BOSTON (Reuters) - More hedge funds closed their doors than opened up in 2017, according to global research released on Friday, but the pace of liquidations slowed as the industry attracted fresh cash.
Last year 784 funds went out of business compared with 735 that launched, data from Hedge Fund Research showed. Common reasons for funds to close are poor performance and difficulty raising funds.
This marks some good news for the $3.2 trillion industry after 1,057 funds shut down in 2016, marking the biggest number of liquidations since the financial crisis. Last year’s fund liquidations were the lowest for a calendar year since 2011 when 775 funds shut down.
The industry currently counts 9,754 hedge funds in all, down from a peak of 10,142 in 2014.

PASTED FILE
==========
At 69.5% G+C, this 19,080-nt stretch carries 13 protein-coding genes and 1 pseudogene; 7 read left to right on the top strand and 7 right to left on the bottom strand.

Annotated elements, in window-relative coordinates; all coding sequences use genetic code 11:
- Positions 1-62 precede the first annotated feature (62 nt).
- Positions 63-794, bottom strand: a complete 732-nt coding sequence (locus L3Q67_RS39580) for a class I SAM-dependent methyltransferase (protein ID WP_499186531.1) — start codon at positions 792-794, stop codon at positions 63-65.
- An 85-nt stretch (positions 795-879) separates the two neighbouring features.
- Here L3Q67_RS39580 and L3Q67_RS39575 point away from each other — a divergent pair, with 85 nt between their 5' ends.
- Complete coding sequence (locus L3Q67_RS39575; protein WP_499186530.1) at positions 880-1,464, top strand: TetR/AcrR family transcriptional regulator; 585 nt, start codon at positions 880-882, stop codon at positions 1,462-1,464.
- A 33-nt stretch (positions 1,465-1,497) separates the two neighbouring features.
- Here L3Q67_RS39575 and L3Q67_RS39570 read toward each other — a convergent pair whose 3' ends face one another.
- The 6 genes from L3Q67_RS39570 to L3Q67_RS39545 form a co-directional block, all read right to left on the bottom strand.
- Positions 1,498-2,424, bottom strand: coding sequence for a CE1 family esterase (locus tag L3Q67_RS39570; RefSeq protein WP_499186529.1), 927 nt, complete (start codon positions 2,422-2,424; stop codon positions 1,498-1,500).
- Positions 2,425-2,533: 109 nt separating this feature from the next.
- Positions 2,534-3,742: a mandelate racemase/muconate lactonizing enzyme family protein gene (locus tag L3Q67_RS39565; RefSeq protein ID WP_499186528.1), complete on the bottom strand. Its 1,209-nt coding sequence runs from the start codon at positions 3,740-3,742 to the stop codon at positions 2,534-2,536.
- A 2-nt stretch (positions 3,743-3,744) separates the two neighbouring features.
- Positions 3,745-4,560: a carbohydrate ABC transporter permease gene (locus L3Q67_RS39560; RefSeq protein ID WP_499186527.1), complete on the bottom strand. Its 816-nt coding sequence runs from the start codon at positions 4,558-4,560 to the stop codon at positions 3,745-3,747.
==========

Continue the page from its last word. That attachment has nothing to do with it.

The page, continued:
Prominent funds including Neil Chriss’ Hutchin Hill Capital, Hugh Hendry’s Eclectica Asset Management and Erich Mindich’s Eton Park Capital shut last year.
But stronger returns - the average fund gained 8.6 percent in 2017 - also translated into fresh money coming into the industry. Investors added some $9.8 billion in new money, boosting overall assets to $3.2 billion.
“The hedge fund industry has accelerated into 2018 with increasing launches and the fewest fund closures since 2011,” HFR President Kenneth Heinz said, adding “It is likely that investors will continue to increase allocations to hedge funds.”
Reporting by Svea Herbst-Bayliss; Editing by Cynthia Osterman